Of course, now that I’ve made it big, I have to start thinking about my image. Beginning next week, I’m doubling the subscription fees for sigpwned.com from Free to Free. So enjoy this last week of Free posts, because starting April 12 you’ll have to start paying nothing to get your SIGPWNED fix.
Sorry. That’s just the way us professionals roll. You understand.
The United States is in the midst of its worst recession since the Savings and Loan crisis of the 1980s, and arguably before that. The Dow Jones Industrial Average is down almost 25% from its all-time high in October 2007 to $10,850. The NASDAQ is down about 15% from its all-time high from November 2007. But while seeing layoffs in this economic climate hasn’t been a surprise, the sheer number of them has. The unemployment rate has more than doubled since April 2008 to 9.7% as of the time of this writing (March 2010), and Forbes estimates the number of layoffs since November 2008 at the Fortune 500 alone to be 697,448. And the problem is likely worse than that due to “shadow layoffs” that aren’t reported.
But you know layoffs are a big deal when they spawn an Oscar nominated film starring George Clooney.
Now, we all know how much fun it is to declare things dead before they’re dead, but surely they’re not talking about Adobe Flash, right? Not the Flash that has been the go-to technology for complex animation, video, and games on the web since it was introduced in 1996. Not the Flash with gigs of impossible-to-replace user-generated content scattered across the Internet. Not the Flash that powers your favorite games, and your favorite animations, and your favorite webapps. Not the Flash used to build all that neat, goofy stuff we all love so much. Not the Flash that runs 30%-40% of the websites on the Net, including the websites of some of the world’s most influential organizations. Not the Flash being used to make some of the most important animation on TV right now. Not that Flash. They must be talking about some other Flash. Right? I mean, come on, let’s not be ridiculous.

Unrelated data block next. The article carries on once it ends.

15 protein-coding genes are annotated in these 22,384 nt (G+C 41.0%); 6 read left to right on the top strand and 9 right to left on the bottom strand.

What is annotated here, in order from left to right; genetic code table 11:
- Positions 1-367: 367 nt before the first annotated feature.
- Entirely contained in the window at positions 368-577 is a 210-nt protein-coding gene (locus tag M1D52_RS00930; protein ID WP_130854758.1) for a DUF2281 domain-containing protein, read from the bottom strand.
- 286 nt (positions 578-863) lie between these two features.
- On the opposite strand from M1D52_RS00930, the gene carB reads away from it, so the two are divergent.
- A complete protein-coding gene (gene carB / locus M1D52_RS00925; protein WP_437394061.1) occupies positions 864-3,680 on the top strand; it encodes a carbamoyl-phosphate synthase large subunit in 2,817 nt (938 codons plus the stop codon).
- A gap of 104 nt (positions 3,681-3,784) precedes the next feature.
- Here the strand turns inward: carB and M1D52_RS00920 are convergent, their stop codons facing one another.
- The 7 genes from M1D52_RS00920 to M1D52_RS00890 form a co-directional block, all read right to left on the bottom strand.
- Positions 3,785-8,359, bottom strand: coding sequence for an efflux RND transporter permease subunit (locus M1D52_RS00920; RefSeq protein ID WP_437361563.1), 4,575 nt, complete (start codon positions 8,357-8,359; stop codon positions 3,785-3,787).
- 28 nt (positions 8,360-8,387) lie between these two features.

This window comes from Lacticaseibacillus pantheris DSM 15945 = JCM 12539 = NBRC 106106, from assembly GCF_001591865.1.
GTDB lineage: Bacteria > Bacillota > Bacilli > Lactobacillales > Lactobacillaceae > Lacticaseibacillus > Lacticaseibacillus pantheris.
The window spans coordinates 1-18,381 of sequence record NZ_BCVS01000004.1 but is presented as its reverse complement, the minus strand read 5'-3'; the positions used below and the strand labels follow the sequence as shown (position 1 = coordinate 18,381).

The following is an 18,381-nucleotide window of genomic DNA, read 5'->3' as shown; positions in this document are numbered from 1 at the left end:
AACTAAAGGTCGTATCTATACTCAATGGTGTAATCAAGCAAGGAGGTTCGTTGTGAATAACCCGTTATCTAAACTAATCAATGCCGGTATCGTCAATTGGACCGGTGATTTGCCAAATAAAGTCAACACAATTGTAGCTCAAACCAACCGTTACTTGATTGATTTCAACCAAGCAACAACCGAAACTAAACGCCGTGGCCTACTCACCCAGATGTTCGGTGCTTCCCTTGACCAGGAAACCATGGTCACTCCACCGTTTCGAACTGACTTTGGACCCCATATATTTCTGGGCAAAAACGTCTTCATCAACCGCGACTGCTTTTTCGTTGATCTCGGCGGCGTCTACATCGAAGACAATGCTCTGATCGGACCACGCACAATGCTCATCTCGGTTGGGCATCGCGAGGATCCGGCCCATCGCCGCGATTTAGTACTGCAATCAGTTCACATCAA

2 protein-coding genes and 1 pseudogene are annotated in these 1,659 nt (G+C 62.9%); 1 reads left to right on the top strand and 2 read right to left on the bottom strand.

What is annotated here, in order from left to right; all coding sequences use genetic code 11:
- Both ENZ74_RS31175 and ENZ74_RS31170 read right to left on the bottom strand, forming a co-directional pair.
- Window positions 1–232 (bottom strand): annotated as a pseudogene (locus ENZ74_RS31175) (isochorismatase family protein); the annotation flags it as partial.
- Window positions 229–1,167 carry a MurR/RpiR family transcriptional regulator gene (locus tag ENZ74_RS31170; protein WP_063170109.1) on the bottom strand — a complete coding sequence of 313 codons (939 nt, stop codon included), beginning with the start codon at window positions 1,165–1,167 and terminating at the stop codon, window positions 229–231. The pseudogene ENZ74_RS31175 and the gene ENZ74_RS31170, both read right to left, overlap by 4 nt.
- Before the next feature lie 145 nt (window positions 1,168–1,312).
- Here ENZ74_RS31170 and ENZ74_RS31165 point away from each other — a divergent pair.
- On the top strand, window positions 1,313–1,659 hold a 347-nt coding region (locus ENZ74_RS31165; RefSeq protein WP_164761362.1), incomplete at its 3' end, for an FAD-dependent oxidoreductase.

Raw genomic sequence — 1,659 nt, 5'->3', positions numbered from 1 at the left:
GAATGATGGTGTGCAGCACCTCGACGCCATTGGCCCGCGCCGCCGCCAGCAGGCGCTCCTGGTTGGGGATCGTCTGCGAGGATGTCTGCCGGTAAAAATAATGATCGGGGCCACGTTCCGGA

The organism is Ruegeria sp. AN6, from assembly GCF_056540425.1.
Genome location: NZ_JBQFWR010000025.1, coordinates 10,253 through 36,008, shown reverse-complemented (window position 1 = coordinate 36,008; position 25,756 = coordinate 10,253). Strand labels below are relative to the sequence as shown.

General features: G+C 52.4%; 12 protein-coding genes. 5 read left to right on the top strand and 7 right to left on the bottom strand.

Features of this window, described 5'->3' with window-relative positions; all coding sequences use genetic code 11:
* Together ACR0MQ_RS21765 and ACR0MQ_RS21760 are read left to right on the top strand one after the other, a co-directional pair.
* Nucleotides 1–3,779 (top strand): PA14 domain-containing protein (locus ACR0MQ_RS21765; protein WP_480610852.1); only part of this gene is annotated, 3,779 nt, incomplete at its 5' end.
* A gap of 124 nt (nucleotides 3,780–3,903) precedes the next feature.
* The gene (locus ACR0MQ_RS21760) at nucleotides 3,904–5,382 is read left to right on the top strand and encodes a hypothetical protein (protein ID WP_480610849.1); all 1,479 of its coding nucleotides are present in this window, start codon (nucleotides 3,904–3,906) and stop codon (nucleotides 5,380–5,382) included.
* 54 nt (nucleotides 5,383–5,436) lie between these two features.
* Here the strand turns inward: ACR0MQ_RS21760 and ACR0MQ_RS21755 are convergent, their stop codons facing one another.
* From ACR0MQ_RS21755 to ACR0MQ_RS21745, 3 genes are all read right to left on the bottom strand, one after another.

Again, I don’t like to put a bunch of videos on my blog, but my last Neil deGrasse Tyson ( @neiltyson ) video got a lot of interest, so I thought I’d go ahead and post another. Besides, it’s Saturday. What else have you got to do?
On a panel back in September 2009, Neil deGrasse Tyson got the inevitable question: “Do you believe in UFOs and extraterrestrial visitors?” His response is, as you’d expect, awesome. The video’s about 10 minutes long, but stay with it. He gets on a roll talking about some really important issues like the argument from ignorance, the (poor) reliability of eyewitness testimony, and stealing ashtrays off spaceships:
Ask 100 CEOs of software companies if they want to ship software with bugs. What will they say? 50 won’t answer at all, saying something about how bugs are a huge problem in the industry that needs to be addressed; 40 will say “Of course not!” and promptly call their shark tank in preparation for a lawsuit; 9 will hang their heads and say “we can’t help it”; and that last 1 will look you straight in the eye and say “Absolutely.”
I have no idea what that last guy’s doing heading up a software company, because he studied economics.
I try not to post too many videos on my blog, but this one really caught my attention, and I want to share it. It’s Neil deGrasse Tyson spending 5 minutes of his February 2009 talk at Google answering a question about science and science adoption in the US. It’s incredibly insightful: